Society - East Africa - Uganda - Terrorism
Uganda bombings linked to Somali suicide bombers
Police and other security agencies in Uganda are making investigations to establish whether Somali suicide bombers were responsible for bomb blasts that tore through two crowded areas killing 64 people who had gathered to watch the world cup finals on television.

Two bomb blasts occurred last night in Kampala at the Kyadondo rugby club and an Ethiopian restaurant in the suburbs of Kampala.

A statement issued today by government has put the official number of those killed at 64, and those hospitalized with injuries at 57.

There were reports that the attack could have been done by suicide bombers because two bodies were severely blown up with their body parts scattered several meters apart.

And although experts say that the body parts on the scene is usually the case in suicide bombings, police spokesperson, Judith Nabakooba says the police "are investigating to establish whether suicide bombers were responsible for the attacks."

Yoweri Museveni, President of Uganda has visited the scenes of blasts and also visited hospitals to see those injured.

Meanwhile, Uganda police boss, Kale Kaihura has said that he suspects that the bombs were planted by El shabab militants.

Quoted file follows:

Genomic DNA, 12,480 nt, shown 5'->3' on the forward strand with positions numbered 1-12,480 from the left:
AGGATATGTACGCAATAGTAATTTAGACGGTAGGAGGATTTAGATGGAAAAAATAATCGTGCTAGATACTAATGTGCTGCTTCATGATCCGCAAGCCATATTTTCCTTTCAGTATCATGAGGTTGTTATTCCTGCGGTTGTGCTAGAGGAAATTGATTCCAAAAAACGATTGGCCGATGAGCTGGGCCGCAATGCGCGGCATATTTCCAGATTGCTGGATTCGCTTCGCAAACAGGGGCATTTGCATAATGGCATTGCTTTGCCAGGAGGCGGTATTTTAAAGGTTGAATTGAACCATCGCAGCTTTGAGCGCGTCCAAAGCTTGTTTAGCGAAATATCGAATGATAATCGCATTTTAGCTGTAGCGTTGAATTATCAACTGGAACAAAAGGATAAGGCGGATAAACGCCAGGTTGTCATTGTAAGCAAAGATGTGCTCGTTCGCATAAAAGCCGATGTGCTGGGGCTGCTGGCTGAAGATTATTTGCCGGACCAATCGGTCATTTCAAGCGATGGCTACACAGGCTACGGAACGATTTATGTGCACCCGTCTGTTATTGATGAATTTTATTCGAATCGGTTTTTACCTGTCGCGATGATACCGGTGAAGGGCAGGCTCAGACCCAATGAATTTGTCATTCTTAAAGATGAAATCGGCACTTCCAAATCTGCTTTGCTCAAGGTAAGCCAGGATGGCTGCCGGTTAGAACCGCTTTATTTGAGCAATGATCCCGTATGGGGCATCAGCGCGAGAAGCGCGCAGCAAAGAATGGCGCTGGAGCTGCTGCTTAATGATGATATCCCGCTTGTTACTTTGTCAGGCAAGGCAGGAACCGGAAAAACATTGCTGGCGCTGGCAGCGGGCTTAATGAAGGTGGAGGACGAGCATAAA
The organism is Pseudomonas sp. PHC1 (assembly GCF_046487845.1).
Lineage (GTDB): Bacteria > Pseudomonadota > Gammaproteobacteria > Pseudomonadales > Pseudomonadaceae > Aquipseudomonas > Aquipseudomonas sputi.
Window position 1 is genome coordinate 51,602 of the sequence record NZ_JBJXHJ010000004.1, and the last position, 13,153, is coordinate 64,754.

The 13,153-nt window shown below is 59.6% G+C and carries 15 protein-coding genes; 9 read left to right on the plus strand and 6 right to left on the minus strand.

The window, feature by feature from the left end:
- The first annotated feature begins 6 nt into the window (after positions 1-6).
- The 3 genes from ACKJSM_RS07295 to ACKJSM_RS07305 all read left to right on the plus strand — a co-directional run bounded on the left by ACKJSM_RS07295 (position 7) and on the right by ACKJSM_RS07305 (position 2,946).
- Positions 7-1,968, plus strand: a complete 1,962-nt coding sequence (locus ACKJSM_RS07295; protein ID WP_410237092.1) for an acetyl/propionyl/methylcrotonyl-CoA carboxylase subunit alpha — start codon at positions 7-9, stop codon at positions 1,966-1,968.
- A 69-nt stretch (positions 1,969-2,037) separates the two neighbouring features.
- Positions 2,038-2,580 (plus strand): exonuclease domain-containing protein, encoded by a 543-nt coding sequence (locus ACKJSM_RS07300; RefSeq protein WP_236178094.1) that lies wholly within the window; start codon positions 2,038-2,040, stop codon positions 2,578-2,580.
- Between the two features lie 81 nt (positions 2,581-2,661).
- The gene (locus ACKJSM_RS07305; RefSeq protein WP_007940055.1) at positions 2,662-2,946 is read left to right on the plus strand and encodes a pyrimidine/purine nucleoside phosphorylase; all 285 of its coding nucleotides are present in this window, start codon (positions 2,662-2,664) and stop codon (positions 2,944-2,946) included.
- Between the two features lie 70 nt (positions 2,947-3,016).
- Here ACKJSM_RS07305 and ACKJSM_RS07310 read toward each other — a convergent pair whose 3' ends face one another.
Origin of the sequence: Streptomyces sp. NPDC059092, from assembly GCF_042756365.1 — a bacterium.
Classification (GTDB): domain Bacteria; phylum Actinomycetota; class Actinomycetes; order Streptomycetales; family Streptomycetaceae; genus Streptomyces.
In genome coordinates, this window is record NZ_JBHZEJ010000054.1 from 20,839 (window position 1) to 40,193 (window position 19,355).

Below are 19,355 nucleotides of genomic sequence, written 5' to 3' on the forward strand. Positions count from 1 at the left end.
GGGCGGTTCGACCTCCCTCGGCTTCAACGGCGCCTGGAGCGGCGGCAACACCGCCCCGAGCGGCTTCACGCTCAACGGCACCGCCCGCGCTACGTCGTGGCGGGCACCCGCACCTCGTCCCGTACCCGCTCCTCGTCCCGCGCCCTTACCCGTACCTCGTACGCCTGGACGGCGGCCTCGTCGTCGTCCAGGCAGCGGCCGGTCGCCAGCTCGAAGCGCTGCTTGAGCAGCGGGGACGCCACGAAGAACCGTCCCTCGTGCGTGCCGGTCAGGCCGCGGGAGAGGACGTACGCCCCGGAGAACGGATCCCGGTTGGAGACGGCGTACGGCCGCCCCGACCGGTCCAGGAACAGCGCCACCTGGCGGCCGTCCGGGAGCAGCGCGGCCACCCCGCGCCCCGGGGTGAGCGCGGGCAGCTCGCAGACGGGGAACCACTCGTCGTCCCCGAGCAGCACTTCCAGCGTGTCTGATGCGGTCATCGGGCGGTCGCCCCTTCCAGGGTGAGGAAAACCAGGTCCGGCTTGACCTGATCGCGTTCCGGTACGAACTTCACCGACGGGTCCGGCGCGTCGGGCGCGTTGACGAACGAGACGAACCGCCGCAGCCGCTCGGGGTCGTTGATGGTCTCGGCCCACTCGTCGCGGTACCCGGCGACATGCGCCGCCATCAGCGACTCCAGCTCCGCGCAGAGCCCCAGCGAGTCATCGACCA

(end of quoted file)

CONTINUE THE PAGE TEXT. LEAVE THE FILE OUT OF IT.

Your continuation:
Kaihura said that "for some time they have been warning us .They could be the ones responsible for the attacks."

Al-Shaba threatened to attack Uganda and Burundi for donating peacekeepers to Somalia after AU peacekeepers largely made up of soldiers from Uganda and Burundi carried out a retaliatory attack on al-Shabab last October.

The retaliatory attack had taken place after the Islamist group attacked Mogadishu airport, in an attempt to kill Somalia’s UN-backed president Mr. Sheikh Sharif Sheikh Ahmed.

Over 20 civilians were killed in the process and al-Shabab said it would target Uganda and Burundi, to retaliate the death of "the civilians" who were killed as peacekeepers shelled insurgent strongholds in Mogadishu.

"We shall make their people cry. We will move our fighting to those two cities [Kampala and Bujumbura, the capital of Burundi] and we shall destroy them," al-Shabab commander Sheikh Ali Mohamed Hussein had been quoted by reporters.

The European Union in support of the United Nations Security Council resolution 1872 issued last year, launched a training mission in May with about 150 EU personnel coming from 14 EU countries to train some 1400 Somali recruits under Uganda peoples defence force in Uganda.


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